City of Fire – City of Fire (Candelight Records)Tuesday, 19th March 2013
The timing of this is a bit questionable, as Fear Factory’s Mechanize is still making the rounds, virtually steamrolling everything in its path. Then again, a Fear Factory-related project (which City of Fire is) could generate some new-found interest because of how good Mechanize is. On the other hand, why run the risk of confusing the metal-buying public with a record that is not very metal? This is why Blistering is not in the record label business.
With FF vocalist Burton C. Bell and bassist Byron Stroud at the helm, City of Fire instantly gains credibility, even if this is another instance where Bell has wandered away from his industrial metal leanings (ref: Ascension of the Watchers). As it stands, CoF is a hard rock/metal hybrid, with decided commercial tendencies that coalesce with Bell’s versatile vocals. Opening number “Carve Your Name” would suggest otherwise, being the most metal number of the bunch, but from there, the album gradually shifts into rock-oriented, song-first avenues that don’t have the weight they should have.
Bell is the wild-card throughout this 11-song effort. Sometimes he’s bright (“Spirit Guide”), and other times he’s employing his mid-range (“Rising,” “Hollow Land”). Since we’re so accustomed to hearing the man’s vocals thrown up against jackhammer riffs, he becomes less effective when slotted with not-as aggressive music. This is why the Fear Factory songwriting formula works so well: When the time comes for a monster chorus, Bell is always there because it perfectly offsets what’s going down in the brutal, staccato verse sections. Here, it’s all in one together; staid, somewhat predictable, and not as engaging as one would initially think.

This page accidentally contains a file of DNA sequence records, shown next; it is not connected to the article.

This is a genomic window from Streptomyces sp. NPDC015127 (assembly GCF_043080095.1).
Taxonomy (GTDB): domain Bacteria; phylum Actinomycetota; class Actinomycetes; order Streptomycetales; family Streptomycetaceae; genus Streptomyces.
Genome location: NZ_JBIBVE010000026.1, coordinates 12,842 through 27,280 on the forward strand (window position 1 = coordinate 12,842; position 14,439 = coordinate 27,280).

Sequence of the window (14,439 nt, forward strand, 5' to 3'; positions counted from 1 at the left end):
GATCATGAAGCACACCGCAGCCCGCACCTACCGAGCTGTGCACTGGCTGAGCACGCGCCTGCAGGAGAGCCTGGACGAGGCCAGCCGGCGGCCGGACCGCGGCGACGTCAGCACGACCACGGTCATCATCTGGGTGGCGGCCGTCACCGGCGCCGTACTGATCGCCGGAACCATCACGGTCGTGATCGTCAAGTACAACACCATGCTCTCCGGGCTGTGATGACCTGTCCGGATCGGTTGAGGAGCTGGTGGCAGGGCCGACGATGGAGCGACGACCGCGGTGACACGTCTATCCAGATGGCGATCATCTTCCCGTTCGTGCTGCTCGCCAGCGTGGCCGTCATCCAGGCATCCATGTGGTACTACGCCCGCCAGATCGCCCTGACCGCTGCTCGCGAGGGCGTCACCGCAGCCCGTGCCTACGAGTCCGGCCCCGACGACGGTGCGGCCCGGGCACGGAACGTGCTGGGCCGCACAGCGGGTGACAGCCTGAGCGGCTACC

Fear Factory-related side projects have a spotty track record at best, and City of Fire adds to that notion. On paper, it seems like a great idea and there are some moments worth noting, but all pale in comparison to what FF has already done this year. Look at it this way: At least there’s nothing as abysmal here as FF’s cover of U2’s “I Will Follow” or better yet, Gary Neuman’s “Cars.”
(This content originally appeared on Blistering.com)